University of Virginia School of Nursing
DNP students Cindy Fagan (2nd from left) and HoChong Gilles (far right) pose with Del. Roxann Robinson, author of HB #793 that promotes practice autonomy for Virginia's nurse practitioners.

At the Virginia State House, it’s been something of a white coat brigade.

Along with hundreds of others, UVA nursing students HoChong Gilles and Cynthia Fagan (DNP `18)—clad in their white nursing jackets—have taken the Richmond State House by storm, throwing their collective weight behind a bill meant to ease the “arbitrary, outdated, and costly” practice restrictions for the Commonwealth’s roughly 6,000 nurse practitioners.

Fagan and Gilles—both family nurse practitioners with more than 50 years’ experience between them—are two of House Bill 793’s most vocal champions. They say it’s high time that Virginia lift the onerous laws that require NPs to be monitored by a supervising physician, and enable nurse practitioners—98 percent of whom have at least a master’s degree and a certification in their specialty areas—to practice to the fullest extent of their education.

If passed, it would remove the career long requirement for a practice agreement with a physician. Under the current law, NPs are required to enter into often costly business contracts with physicians who act as “collaborating providers” overseeing their care. But with declining numbers of physicians entering primary care roles, many NPs—especially those working in medically underserved areas—are often forced to quit or close their practices if they can’t secure a collaborating physician within 120 days, their collaborating partner dies, relocates, or retires.

As a result, says Gilles, many NPs educated in Virginia move to neighboring states offering greater practice autonomy, like West Virginia, Maryland, and Washington, D.C. Virginia is one of 12 states with the greatest practice restrictions for NPs, even as many more Virginians—especially those in rural areas—are in need of care.

“The intent of this bill is really to increase access to care for citizens of the Commonwealth,” says Fagan, who cares for veterans at the McGuire Veterans’ Hospital in Richmond, “and of course we know that access to primary care is the cornerstone of good health.”

Advocacy and service roles are nothing new to Fagan and Gilles, friends since their graduate nursing days in the 1990s, and doctoral students at UVA School of Nursing. Throughout their careers, the two have remained active in a number of professional nursing organizations, and kept abreast of legislative issues related to nursing and medicine. Today, their volunteer roles with VCNP bring them to the State House, in contact with legislators, as they champion greater autonomy for Virginia NPs.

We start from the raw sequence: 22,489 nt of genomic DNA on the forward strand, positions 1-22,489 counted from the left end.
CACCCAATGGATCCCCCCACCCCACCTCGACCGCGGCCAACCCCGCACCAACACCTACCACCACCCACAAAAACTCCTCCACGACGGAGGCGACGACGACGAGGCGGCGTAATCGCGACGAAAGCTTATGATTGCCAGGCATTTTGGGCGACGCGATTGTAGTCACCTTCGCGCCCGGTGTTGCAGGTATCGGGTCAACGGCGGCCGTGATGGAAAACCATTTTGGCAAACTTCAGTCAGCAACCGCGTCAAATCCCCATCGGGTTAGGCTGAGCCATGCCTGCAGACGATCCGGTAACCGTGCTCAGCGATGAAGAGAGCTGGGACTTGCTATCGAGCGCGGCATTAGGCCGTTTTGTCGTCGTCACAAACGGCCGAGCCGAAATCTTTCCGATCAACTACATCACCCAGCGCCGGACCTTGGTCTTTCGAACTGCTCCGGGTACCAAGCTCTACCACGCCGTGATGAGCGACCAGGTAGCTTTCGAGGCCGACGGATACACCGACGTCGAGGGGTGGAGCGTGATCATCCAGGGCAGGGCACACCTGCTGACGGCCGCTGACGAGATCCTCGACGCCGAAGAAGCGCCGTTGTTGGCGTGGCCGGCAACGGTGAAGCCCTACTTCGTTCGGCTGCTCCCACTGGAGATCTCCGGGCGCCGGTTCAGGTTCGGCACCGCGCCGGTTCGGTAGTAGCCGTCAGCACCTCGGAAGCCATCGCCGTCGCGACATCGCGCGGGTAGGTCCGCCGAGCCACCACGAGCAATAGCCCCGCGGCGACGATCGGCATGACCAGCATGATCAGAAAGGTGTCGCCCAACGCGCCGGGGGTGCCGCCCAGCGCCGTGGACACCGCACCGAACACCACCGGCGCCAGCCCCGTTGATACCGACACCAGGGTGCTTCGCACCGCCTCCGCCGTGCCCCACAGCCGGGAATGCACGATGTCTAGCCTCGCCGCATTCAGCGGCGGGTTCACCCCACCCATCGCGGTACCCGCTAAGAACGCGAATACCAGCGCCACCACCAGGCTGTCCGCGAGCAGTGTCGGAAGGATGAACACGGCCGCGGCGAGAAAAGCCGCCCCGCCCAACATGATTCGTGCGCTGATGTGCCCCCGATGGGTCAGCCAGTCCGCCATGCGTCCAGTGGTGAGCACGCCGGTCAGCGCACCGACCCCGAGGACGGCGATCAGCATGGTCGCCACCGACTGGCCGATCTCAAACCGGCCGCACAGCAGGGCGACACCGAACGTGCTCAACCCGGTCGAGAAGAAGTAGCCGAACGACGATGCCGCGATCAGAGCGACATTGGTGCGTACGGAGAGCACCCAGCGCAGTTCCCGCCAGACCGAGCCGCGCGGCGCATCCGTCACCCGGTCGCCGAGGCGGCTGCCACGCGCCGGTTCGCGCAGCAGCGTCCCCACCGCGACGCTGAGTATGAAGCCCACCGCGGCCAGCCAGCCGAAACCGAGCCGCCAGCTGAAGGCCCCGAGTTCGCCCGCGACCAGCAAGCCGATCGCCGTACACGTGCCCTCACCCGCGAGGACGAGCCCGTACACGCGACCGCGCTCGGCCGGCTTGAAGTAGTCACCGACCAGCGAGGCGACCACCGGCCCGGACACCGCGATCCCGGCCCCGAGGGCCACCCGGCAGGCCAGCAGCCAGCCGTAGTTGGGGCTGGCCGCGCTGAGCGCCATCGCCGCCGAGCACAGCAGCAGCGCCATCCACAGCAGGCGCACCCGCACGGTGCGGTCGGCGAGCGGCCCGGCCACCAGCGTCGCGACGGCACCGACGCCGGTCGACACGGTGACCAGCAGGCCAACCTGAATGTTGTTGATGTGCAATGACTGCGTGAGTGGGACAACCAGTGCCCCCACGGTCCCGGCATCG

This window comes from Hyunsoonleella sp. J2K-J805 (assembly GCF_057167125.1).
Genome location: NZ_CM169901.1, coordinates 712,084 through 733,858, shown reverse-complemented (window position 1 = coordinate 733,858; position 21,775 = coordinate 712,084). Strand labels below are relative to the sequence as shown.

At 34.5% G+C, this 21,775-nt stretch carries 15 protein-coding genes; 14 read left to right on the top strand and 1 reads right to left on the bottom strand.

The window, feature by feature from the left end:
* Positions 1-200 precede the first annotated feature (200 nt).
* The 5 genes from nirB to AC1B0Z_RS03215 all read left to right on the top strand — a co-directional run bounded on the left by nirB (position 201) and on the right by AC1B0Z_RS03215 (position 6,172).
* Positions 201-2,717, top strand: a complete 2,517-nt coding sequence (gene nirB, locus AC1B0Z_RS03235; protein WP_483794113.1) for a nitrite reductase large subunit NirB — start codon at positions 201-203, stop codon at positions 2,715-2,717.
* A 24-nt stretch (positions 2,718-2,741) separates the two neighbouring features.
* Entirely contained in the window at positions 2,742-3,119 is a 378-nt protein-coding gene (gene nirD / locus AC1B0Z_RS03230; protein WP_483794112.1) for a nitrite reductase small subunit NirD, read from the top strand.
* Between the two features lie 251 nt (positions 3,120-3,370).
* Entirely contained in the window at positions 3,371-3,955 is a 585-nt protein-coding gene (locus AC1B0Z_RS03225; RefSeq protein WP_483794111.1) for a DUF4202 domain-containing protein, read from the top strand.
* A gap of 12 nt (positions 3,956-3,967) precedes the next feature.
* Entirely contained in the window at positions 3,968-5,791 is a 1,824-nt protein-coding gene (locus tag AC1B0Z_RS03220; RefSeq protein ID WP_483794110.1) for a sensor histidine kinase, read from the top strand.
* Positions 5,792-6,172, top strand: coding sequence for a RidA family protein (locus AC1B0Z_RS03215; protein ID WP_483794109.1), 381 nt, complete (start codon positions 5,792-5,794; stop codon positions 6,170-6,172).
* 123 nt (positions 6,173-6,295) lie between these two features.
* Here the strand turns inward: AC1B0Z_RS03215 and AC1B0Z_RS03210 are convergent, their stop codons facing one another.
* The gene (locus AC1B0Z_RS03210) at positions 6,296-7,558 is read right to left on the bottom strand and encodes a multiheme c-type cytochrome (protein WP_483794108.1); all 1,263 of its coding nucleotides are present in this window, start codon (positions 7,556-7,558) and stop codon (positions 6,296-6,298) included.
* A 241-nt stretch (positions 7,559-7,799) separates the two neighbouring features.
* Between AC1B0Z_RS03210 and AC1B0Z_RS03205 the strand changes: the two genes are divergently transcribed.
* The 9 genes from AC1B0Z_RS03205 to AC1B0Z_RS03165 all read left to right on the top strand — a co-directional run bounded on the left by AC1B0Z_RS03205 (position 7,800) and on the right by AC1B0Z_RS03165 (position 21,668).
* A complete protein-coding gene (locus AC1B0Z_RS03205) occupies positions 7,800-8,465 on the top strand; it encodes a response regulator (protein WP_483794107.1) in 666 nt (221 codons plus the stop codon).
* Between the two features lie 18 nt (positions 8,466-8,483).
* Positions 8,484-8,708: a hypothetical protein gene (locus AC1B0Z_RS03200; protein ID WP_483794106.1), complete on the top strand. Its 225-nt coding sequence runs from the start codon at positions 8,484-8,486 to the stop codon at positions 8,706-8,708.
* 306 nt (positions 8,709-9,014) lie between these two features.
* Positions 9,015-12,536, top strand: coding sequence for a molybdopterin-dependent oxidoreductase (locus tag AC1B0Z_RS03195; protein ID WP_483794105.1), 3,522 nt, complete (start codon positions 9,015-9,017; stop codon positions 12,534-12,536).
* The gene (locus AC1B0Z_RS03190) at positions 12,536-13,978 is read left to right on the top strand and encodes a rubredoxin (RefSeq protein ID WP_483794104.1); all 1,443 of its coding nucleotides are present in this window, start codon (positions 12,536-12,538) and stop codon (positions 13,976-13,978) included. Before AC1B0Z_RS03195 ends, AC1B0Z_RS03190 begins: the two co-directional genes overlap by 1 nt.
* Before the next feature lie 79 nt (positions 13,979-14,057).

It’s a lesson in real time, too, they say, as their advocacy runs concurrent with their graduate studies.

Being a DNP student “provided us with a broader perspective, and made us look at what we’ve been fighting for through a different lens,” says Gilles. “Being part of this process has broadened our education, too, the framework we’ve used to approach the political arena.”

Though it’s cleared its first subcommittee hurdle, the bill—introduced by Republican Roxann Robinson of Chesterfield—headed to the full HWI Committee Feb. 6 for discussion before moving forward for a vote. And while it was amended to require nurse practitioners have 10,000 hours of clinical experience before being granted practice autonomy, rather than its original 1,040, both Gilles and Fagan are hopeful an agreement somewhere in the middle might be made.

And “that’s when the work really starts happening,” says Gilles. “It’ll require a lot more effort to get the bill in a position where it still achieves its original intent. So much of this is politics, and we haven’t yet made a lot of racket yet, but we’ve presented ourselves well, and if we’re not success this session, we’ll be at a higher place next year.”
And with support from UVA Nursing faculty and their peers, they say they’re in it for the long haul.

“We won’t give up,” adds Fagan, “and we will be back."